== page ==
Discovery of an Oral, Beyond-Rule-of-Five Mcl‐1 Protein−Protein Interaction Modulator with the Potential of Treating Hematological Malignancies.


In this paper, researchers from Janssen Pharmaceuticals were searching for a bespoke inhibitor of myeloid cell leukemia 1 (Mcl-1), which is among a family of proteins that regulate apoptosis, and is over-expressed in a number of hematological cancers and solid tumours. Mcl-1 inhibition requires the blocking of a protein-protein interaction (PPI), thus most of the existing inhibitors reside in the beyond-rule-of-five (bRo5) chemical space (see here for our perspective on bRo5), with molecular weight (Mw) > 600 Da, topological polar surface area (tPSA) > 120 Å2, and calculated logP (clog P) > 5. Due to some complex cardiotoxicity pathways related to Mcl-1 inhibition, the authors were searching for a “peak-shaped” in-vivo PK profile (high Cmax, relatively short half life) and incorporated human-induced pluripotent stem-cell-derived cardiomyocytes (hiPSC-CMs) into their assay cascade to assess and minimise cardiotoxicity while performing lead optimisation.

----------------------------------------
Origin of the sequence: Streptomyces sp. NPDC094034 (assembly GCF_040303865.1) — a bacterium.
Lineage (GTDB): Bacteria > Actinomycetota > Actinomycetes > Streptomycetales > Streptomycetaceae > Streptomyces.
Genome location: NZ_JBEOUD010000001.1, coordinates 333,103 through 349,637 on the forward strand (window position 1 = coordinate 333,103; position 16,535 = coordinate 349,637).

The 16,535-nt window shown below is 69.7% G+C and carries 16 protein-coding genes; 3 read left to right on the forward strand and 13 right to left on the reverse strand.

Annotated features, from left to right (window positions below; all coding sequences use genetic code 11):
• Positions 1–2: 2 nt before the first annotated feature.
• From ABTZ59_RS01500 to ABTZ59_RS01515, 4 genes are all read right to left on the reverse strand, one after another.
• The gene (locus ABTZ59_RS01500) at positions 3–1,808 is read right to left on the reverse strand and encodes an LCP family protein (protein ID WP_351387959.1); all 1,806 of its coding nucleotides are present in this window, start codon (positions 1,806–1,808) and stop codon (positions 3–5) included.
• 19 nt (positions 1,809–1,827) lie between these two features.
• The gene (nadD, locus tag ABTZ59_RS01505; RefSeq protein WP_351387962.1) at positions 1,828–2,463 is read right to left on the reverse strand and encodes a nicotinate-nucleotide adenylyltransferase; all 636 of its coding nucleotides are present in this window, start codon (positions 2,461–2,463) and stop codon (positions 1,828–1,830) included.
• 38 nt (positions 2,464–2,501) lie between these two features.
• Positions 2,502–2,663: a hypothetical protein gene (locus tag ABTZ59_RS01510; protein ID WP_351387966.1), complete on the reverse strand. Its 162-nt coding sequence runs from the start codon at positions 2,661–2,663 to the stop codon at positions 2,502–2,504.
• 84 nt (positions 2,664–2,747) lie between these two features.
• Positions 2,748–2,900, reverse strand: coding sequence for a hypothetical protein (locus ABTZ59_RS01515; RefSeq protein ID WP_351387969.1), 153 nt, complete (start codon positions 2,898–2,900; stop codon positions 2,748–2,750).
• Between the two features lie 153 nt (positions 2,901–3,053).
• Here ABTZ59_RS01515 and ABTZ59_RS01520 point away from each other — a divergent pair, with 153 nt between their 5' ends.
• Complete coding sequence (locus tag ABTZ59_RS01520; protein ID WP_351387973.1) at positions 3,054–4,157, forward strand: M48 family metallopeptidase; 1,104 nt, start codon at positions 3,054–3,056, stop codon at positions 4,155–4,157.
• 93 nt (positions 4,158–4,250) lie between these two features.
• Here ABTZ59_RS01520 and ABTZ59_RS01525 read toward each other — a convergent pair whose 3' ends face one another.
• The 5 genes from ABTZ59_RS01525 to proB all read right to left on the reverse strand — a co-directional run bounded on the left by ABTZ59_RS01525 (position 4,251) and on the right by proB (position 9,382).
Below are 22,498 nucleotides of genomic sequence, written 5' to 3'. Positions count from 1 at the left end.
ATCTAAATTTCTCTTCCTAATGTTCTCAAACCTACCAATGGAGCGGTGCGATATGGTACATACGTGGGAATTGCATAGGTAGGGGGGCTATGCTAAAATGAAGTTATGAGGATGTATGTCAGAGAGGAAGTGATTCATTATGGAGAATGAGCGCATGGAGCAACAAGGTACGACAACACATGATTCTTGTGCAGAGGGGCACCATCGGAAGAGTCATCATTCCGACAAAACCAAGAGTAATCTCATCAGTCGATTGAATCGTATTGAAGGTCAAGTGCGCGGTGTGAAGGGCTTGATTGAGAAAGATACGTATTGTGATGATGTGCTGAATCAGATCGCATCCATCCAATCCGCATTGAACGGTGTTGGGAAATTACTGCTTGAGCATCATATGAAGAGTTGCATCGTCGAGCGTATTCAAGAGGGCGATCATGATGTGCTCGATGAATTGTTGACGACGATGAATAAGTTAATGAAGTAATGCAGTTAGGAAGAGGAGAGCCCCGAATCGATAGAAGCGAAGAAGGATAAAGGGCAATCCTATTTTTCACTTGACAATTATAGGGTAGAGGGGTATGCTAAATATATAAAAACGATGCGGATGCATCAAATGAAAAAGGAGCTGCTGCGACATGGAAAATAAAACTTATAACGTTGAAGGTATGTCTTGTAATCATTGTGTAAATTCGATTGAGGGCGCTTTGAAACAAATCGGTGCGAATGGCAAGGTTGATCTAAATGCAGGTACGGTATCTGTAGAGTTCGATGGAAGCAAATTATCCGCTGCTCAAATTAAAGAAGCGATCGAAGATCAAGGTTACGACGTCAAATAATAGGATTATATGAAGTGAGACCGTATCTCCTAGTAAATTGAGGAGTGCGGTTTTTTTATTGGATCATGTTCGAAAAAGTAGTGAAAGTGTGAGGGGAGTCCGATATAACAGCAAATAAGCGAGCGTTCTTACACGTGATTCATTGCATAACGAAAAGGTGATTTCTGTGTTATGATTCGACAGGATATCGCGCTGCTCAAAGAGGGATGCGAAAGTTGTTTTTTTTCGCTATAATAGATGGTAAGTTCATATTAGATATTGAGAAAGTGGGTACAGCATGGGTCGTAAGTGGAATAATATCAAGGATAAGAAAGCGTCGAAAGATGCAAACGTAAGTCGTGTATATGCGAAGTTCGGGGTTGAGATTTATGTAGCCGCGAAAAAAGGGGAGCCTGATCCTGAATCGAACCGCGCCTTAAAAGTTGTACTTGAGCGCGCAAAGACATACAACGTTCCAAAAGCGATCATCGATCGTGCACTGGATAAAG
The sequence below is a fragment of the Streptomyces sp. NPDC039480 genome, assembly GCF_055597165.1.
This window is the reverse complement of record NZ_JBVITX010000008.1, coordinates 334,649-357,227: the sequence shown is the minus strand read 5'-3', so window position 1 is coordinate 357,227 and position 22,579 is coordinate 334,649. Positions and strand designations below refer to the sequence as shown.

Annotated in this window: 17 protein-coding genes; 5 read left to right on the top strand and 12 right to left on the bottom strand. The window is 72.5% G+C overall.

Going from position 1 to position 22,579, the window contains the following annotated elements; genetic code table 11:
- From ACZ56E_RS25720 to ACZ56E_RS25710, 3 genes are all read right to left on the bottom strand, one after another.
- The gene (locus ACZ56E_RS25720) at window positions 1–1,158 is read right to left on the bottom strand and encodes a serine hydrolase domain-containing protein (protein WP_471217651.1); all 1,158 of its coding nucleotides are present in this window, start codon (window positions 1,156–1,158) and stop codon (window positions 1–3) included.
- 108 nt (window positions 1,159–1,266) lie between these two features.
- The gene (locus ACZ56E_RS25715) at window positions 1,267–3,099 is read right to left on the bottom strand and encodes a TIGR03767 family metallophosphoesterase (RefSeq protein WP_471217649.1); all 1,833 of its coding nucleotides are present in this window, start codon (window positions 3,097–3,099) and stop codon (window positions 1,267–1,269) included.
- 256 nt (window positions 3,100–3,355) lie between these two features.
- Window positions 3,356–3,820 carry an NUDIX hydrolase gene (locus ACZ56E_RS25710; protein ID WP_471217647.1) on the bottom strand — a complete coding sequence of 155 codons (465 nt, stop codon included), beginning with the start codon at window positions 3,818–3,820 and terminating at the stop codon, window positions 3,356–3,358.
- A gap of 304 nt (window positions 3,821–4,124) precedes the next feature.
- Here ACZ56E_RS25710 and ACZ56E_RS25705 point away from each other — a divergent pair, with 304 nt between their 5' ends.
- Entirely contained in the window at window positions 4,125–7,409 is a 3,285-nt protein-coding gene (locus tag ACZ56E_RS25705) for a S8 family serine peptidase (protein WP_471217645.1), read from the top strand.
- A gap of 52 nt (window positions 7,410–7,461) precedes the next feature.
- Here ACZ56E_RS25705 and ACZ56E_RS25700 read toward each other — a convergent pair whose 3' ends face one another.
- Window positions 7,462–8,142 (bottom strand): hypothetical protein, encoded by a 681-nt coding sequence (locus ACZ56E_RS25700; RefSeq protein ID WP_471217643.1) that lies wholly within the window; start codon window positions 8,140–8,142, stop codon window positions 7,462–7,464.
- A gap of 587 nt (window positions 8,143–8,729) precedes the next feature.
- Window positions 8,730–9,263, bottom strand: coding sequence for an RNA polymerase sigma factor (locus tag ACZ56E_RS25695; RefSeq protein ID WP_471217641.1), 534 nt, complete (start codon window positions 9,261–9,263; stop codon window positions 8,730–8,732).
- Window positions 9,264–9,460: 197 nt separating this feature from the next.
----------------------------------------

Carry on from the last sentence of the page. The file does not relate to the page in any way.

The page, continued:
Design strategy included combining SAR elements that are already known and comprised of (1) macrocyclisation, (2) incorporation of rigidifying substituents and rings and (3) growing into new vectors enabled by structural insights. Studies were augmented by computational models, for example: an intramolecular H-Bond was predicted after fluorination of a vinylic C-H. This fluorination increased the Mcl-1 enzyme potency, but did not correspond to an improved enzyme-cell potency correlation compared with the nonfluorinated analogue – thus suggesting that permeability was not greatly impacted (MDCK-MDR1 assays turned out to be uninformative in this case). That aside, the lead compound achieved an astonishing oral bioavailability of 78%. For a compound with a MW of 770 g mol-1, a tPSA of 142 Å2 and an ePSA of 224 Å2 to achieve such a high bioavailability is impressive, and interesting. While it could be down to a combination of specific uptake mechanisms, traditional expectations and ADME predictions based on physical and calculated properties continue to be challenged by bRo5 compounds